US Seeks More Info on China's Military

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When Defense Secretary Robert Gates travels to East Asia for a round of regional security talks this week, he's expected to raise pointed objections about China's military buildup and modernization plans. But he'll do it striking a softer chord.

The approach is expected to be unlike that of his predecessor, Donald Rumsfeld: When he spoke at the same conference in 2005, he bluntly took Beijing to task for secretively expanding its military.

This year, things are a bit different: China has been slightly more forthcoming in terms of reporting its military capabilities. And Chinese military leaders have been all the more welcoming of their US counterparts, hosting them for a number of visits and other exchanges.

Secretary Gates, known as a pragmatist since taking the Pentagon's helm in December, is likely to keep the pressure on China. He will speak Saturday at the Shangri-La Dialogue, a three- day security conference named after the Singapore hotel at which the conference takes place. A delegation from Beijing is expected to attend.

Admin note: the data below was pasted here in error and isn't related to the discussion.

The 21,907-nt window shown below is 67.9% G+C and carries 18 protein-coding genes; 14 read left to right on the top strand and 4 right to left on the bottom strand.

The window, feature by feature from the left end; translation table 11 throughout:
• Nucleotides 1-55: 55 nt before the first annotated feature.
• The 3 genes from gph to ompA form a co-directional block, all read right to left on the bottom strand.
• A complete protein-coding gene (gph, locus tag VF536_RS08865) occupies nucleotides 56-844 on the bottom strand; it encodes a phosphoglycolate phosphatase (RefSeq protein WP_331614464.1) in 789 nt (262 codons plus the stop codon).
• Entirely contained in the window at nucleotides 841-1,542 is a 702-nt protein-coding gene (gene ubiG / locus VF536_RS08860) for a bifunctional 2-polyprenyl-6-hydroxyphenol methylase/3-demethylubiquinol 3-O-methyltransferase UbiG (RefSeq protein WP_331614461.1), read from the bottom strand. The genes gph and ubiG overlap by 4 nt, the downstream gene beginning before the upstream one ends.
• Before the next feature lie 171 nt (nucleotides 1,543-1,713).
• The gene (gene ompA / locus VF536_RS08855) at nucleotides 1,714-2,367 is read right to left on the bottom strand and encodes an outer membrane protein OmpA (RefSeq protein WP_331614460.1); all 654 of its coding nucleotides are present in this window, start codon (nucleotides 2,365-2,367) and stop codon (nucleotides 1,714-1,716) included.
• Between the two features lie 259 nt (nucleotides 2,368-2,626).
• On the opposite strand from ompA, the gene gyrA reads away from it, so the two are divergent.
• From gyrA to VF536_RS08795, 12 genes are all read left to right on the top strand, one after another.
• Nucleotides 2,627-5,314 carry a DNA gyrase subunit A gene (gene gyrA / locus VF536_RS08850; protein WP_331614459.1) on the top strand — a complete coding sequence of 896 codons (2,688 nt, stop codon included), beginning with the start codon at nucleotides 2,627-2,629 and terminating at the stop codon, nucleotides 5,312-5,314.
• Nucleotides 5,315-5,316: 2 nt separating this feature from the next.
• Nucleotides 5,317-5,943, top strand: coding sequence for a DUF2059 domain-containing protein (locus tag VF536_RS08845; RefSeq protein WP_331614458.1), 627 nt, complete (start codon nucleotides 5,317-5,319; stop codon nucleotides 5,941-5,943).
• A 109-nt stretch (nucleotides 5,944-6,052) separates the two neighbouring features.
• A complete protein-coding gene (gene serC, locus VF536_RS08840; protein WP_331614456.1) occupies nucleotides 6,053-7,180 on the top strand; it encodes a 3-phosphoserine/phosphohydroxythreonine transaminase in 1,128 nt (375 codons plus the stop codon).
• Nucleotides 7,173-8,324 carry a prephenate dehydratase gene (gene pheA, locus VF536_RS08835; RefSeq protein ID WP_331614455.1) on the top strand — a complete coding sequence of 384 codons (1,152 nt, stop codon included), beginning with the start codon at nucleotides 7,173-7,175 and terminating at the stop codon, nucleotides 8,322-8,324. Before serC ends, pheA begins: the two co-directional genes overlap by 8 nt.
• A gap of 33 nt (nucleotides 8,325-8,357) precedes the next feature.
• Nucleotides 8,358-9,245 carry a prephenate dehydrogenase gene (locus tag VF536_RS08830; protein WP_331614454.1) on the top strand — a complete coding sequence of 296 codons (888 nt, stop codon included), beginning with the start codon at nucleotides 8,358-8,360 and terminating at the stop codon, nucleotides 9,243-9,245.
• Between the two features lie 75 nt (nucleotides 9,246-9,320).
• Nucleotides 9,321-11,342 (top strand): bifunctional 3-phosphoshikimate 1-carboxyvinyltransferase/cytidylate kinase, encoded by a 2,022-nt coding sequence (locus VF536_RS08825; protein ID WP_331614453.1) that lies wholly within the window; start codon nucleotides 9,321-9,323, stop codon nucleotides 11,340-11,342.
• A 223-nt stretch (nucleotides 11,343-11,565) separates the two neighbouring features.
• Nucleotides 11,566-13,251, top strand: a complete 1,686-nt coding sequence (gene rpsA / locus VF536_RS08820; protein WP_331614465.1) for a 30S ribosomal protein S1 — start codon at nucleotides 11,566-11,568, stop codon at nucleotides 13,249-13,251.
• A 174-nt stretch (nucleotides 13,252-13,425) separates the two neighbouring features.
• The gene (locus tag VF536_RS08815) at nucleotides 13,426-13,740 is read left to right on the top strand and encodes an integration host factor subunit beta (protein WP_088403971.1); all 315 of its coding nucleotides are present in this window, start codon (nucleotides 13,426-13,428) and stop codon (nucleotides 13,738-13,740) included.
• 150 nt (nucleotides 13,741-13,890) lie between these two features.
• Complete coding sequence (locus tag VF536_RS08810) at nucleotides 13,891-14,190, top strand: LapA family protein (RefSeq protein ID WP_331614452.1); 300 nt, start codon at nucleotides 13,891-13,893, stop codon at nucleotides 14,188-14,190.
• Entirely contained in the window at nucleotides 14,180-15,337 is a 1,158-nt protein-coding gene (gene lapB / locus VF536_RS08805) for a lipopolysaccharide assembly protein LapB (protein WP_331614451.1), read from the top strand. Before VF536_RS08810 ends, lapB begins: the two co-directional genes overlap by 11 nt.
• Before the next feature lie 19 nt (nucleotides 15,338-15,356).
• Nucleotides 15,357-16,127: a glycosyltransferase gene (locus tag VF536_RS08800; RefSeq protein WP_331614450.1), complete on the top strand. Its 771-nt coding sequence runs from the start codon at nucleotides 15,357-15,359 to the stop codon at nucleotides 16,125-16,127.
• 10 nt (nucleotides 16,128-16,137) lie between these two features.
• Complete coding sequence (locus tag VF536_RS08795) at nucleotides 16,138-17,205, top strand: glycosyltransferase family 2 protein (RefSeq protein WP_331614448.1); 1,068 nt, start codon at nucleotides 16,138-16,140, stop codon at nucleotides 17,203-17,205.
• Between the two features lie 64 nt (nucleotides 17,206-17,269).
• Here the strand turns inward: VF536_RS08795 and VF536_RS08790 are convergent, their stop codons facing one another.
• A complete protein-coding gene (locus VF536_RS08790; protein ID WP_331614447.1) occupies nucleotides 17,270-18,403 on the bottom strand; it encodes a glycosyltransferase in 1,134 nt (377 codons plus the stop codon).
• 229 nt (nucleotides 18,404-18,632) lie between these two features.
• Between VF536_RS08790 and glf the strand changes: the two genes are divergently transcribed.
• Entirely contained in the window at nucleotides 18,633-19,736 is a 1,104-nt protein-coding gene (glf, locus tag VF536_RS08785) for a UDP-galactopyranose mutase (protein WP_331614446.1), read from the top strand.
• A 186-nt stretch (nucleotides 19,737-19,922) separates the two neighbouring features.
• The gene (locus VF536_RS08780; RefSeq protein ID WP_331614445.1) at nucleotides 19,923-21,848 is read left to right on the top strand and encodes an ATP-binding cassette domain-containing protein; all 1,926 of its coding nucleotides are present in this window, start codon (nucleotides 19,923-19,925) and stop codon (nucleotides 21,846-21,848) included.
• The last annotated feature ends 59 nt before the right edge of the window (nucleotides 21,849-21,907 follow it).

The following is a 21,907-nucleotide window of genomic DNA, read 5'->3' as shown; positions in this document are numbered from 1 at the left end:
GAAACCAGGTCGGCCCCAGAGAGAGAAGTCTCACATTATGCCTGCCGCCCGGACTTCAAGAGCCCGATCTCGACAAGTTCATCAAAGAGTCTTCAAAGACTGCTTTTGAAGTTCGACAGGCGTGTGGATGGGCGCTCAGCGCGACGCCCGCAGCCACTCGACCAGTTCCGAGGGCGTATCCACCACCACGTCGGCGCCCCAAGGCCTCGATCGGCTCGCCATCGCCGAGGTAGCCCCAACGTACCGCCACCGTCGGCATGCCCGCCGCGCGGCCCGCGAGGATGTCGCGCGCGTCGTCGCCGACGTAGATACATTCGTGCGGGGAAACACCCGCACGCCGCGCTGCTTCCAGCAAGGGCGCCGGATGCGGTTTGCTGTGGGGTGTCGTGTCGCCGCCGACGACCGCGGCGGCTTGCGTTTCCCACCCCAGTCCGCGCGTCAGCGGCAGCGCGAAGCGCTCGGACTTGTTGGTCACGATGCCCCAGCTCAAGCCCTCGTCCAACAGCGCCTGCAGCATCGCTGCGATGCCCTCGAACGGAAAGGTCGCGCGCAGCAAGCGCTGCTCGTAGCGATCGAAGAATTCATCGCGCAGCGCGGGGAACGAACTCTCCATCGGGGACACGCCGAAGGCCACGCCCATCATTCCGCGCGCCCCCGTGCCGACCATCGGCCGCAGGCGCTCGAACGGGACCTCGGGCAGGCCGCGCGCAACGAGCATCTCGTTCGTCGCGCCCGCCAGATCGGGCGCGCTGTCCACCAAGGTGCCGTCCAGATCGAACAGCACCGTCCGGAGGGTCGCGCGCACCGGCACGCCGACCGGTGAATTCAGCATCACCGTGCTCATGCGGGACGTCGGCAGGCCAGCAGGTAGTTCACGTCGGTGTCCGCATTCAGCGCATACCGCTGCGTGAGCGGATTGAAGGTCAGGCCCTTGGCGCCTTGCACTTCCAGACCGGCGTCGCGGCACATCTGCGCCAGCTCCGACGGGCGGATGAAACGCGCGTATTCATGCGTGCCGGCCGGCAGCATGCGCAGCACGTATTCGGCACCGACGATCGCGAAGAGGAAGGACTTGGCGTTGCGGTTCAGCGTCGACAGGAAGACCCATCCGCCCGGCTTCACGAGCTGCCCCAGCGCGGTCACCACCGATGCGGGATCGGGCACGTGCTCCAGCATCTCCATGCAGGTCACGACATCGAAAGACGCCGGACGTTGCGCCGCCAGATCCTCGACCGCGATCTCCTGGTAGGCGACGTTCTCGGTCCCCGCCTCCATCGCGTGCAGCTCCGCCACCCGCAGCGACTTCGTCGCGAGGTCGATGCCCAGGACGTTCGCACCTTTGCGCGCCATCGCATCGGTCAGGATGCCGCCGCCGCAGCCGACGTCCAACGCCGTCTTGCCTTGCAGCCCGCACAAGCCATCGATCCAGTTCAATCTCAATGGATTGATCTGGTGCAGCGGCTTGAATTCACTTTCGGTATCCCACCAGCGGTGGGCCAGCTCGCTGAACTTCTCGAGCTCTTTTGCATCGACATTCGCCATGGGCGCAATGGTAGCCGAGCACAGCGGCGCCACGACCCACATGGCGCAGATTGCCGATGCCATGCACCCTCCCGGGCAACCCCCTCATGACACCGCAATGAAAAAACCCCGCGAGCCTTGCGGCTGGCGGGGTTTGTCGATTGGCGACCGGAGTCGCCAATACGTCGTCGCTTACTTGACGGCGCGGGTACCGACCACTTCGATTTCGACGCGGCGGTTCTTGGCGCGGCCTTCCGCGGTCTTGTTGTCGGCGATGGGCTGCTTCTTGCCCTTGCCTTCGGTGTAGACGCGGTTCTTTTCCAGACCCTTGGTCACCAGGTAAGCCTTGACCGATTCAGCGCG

"Gates will go in a bit more modestly, but make the point that this is still of great concern," says Derek Mitchell, a senior fellow at the Center for Strategic and International Studies, a think tank in Washington.

That doesn't mean American defense officials aren't concerned about China's growing capabilities.

China is positioning itself to be not just a regional player and a threat to neighboring Taiwan, but instead a country with potentially far loftier goals, defense officials say. According to a new Pentagon report released Friday that compiles key changes in China's evolving military, China has expanded to 900 the number of short-range ballistic missiles opposite Taiwan - an increase of more than 100 over last year. It continues to develop its DF-31 intercontinental-range ballistic missile, a sign of the broader influence it would like to have. And it's building, expanding, or acquiring new platforms such as a "multi-role" jet fighter, a battle tank, and a guided missile frigate.

It is also developing other missile programs, including a new submarine-launched ballistic missile on a new class of nuclear- powered submarines, according to the report, which is an annual assessment required by Congress.

Questions remain on whether Beijing wants to build a new aircraft carrier - signaling, potentially, a more preemptive military strategy. And just how much China spends on its military is another mystery, defense officials say. …